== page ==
Dr. John Medina continues his thoughts on Sleep in the remainder of this chapter. See Brain Rules 7a for the previous part of the chapter..
Sadly, Medina cannot answer this question definitively; How much sleep do we need? There are so many variables including: age, gender, pregnancy, puberty, etc. He proposes that a better question would be: How much sleep don’t we need? Or, at what point would the amount of sleep we get disrupt what we do during our waking hours? P. 158-169
Perhaps we should follow the example of our former president, LBJ, who apparently locked his door, changed into his pajamas during the day to take a 30 minute nap. Or maybe we should have a “siesta” during our work day as other cultures practice? Some researchers found that a 26 or 30 minute nap could increase productivity during the day and another study found that a 45 minutes nap would have the same benefit. P. 158-160
Some studies verify that Sleep Loss = Brain Drain. In one study a successful female student getting under seven hours of sleep during the week and only 40 minutes more on the weekend scored lower than standardized tests. In another study soldiers responsible for complex equipment lost 30 percent proficiency after just one lost night of sleep. After two nights of lost sleep, the lose of performance stretched to 60 percent. In yet other studies considerable loss of function was documented after less than six hours of sleep each night for five days study participants suffered loss of cognitive abilities equal to a continual 48 hour sleep deprivation. P. 162-165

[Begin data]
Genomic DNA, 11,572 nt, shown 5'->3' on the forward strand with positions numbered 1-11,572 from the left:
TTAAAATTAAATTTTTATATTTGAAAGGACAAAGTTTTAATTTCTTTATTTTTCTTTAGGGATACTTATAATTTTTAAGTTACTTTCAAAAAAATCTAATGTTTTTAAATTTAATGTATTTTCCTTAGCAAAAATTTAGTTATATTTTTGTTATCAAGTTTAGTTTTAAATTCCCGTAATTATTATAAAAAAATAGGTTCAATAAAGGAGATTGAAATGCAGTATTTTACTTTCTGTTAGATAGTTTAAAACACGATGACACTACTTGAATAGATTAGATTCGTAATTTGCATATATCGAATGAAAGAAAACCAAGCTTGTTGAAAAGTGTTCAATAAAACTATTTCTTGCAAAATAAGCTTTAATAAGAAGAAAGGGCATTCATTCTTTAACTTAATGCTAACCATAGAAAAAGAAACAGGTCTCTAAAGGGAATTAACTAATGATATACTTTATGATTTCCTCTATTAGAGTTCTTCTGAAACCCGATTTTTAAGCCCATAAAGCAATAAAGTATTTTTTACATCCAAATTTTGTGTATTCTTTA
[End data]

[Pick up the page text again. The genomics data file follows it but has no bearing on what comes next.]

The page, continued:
Given that the USA loses $100 billion each year in productivity due to sleep deprivations, Dr. John Medina makes the following recommendations:
- Match chronotypes – since there are measurement tools to determine this, schedules can be determined by what type the individual is.
- Promote naps – provide time and place for naps in the work or school day.
- Try Sleeping on it –don’t make decisions or do important work without proper sleep. P. 165-167
Dr. John Medina summarizes Brain Rule 7 – Sleep Well, Think Well
- “The brain is in a constant state of tension between cells and chemicals that try to put you to sleep and cells and chemicals that try to keep you awake.
- The neurons of your brain show vigorous rhythmical activity when you’re asleep –– perhaps replaying what you learned that day.
- Loss of sleep hurts attention, executive function, working memory, mood, quantitative skills, logical reasoning, and even mo